“We find the inner shell that extends to about a half million light-years is far more complex and dynamic,” explained study leader Nicolas Lehner of the University of Notre Dame in Indiana. “The outer shell is smoother and hotter. This difference is a likely result from the impact of supernova activity in the galaxy’s disk more directly affecting the inner halo.”

A signature of this activity is the team’s discovery of a large amount of heavy elements in the gaseous halo of Andromeda. Heavier elements are cooked up in the interiors of stars and then ejected into space—sometimes violently as a star dies. The halo is then contaminated with this material from stellar explosions.

The Andromeda galaxy, also known as M31, is a majestic spiral of perhaps as many as 1 trillion stars and comparable in size to our Milky Way. At a distance of 2.5 million light-years, it is so close to us that the galaxy appears as a cigar-shaped smudge of light high in the autumn sky. If its gaseous halo could be viewed with the naked eye, it would be about three times the width of the Big Dipper. This would easily be the biggest feature on the nighttime sky.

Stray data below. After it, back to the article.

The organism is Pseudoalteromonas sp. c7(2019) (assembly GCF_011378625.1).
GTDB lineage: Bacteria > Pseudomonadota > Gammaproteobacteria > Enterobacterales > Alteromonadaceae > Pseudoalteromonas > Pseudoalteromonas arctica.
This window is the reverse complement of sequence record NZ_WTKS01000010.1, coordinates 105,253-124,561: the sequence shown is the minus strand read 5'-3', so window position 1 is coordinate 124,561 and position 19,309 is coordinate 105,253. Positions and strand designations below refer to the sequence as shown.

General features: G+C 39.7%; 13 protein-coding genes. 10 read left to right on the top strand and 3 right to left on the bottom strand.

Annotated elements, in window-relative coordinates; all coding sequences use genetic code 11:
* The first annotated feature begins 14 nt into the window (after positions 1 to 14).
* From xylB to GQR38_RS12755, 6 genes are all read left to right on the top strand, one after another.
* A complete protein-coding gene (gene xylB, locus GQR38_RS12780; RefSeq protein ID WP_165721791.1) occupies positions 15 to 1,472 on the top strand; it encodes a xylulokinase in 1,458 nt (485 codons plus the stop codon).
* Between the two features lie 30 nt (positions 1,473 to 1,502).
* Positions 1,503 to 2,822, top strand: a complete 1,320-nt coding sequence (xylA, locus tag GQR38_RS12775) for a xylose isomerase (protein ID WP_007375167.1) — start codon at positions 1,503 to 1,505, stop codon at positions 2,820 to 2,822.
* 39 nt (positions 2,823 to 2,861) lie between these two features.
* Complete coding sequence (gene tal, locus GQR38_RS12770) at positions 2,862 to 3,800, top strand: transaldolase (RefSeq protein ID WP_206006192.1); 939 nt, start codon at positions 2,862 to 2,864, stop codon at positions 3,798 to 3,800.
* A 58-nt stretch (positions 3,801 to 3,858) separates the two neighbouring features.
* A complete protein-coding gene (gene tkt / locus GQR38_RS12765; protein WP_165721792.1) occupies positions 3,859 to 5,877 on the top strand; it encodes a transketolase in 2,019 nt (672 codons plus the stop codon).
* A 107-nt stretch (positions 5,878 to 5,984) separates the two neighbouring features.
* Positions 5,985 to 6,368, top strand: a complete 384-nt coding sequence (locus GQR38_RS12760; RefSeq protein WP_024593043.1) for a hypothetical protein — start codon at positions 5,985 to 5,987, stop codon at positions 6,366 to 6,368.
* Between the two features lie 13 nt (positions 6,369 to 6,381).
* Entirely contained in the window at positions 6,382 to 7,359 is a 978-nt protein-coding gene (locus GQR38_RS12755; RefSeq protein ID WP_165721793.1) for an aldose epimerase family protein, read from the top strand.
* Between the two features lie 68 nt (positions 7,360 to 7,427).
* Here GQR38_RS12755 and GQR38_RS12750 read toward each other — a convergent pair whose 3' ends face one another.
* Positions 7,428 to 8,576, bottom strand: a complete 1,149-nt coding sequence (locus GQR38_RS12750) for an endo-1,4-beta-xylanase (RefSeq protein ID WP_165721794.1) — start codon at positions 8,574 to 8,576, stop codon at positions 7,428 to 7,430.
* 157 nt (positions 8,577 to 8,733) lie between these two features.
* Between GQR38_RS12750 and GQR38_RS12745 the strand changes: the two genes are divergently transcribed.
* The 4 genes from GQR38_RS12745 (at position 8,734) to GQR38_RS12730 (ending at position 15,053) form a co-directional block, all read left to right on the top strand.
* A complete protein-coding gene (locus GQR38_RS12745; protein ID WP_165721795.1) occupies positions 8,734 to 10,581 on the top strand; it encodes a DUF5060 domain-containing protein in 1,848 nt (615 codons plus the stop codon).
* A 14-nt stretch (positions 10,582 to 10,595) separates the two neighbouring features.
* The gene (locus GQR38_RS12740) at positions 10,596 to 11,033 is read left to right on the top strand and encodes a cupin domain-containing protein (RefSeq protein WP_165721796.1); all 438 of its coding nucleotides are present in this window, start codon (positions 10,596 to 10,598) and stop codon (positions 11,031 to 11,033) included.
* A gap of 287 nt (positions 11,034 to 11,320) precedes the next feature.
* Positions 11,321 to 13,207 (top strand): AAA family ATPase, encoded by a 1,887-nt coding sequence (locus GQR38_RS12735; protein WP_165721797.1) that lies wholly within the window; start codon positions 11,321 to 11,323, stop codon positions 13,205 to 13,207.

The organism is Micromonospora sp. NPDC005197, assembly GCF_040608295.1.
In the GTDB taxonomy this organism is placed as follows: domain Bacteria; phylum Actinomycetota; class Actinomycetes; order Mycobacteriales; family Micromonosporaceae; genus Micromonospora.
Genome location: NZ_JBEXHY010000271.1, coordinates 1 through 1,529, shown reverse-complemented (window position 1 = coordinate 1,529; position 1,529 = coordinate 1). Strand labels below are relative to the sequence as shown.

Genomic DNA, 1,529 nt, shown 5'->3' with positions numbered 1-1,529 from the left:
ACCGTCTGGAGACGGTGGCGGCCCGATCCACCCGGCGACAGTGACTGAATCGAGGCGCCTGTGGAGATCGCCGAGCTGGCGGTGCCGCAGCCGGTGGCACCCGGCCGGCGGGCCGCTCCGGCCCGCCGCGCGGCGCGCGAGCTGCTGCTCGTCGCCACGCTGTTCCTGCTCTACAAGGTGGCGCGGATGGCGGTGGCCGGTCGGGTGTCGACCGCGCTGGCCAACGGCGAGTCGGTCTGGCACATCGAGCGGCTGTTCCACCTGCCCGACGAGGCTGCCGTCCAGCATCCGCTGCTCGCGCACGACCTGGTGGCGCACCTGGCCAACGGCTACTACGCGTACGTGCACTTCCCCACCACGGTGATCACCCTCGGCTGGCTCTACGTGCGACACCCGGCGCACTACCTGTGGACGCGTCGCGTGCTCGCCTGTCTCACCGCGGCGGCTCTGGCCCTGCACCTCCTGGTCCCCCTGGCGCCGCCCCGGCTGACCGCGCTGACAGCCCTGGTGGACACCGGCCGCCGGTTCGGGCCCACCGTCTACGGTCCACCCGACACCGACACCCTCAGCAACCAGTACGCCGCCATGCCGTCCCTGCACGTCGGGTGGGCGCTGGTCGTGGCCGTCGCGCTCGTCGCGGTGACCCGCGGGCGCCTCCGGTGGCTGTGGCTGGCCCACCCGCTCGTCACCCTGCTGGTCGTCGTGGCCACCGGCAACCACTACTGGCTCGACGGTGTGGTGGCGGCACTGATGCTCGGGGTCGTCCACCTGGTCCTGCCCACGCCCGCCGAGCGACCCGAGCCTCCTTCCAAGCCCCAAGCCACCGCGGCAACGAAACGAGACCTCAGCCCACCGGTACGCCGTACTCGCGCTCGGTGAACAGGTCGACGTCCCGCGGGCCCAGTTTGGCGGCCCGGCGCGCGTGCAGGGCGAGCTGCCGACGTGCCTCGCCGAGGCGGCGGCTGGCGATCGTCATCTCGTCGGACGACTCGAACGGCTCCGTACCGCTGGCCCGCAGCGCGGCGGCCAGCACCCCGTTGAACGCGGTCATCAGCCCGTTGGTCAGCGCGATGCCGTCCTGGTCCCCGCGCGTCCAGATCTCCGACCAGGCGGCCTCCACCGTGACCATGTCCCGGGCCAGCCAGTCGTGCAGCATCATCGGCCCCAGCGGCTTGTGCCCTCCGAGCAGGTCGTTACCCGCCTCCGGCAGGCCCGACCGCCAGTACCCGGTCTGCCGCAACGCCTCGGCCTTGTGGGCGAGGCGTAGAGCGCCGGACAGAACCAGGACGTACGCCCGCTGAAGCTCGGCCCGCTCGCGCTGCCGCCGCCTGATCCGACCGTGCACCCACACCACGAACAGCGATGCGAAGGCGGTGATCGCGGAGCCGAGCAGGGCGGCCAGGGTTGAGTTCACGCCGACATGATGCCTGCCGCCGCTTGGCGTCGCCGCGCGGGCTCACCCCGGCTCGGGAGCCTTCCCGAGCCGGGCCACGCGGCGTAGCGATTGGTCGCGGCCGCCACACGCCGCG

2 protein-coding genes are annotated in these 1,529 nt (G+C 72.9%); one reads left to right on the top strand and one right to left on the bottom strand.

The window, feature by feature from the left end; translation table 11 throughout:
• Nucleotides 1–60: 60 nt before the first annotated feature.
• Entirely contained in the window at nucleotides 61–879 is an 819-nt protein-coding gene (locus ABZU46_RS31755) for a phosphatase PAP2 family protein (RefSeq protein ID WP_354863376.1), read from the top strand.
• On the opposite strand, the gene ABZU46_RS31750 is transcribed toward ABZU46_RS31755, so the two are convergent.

Through a program called Project AMIGA (Absorption Map of Ionized Gas in Andromeda), the study examined the light from 43 quasars—the very distant, brilliant cores of active galaxies powered by black holes—located far beyond Andromeda. The quasars are scattered behind the halo, allowing scientists to probe multiple regions. Looking through the halo at the quasars’ light, the team observed how this light is absorbed by the Andromeda halo and how that absorption changes in different regions. The immense Andromeda halo is made of very rarified and ionized gas that doesn’t emit radiation that is easily detectable. Therefore, tracing the absorption of light coming from a background source is a better way to probe this material.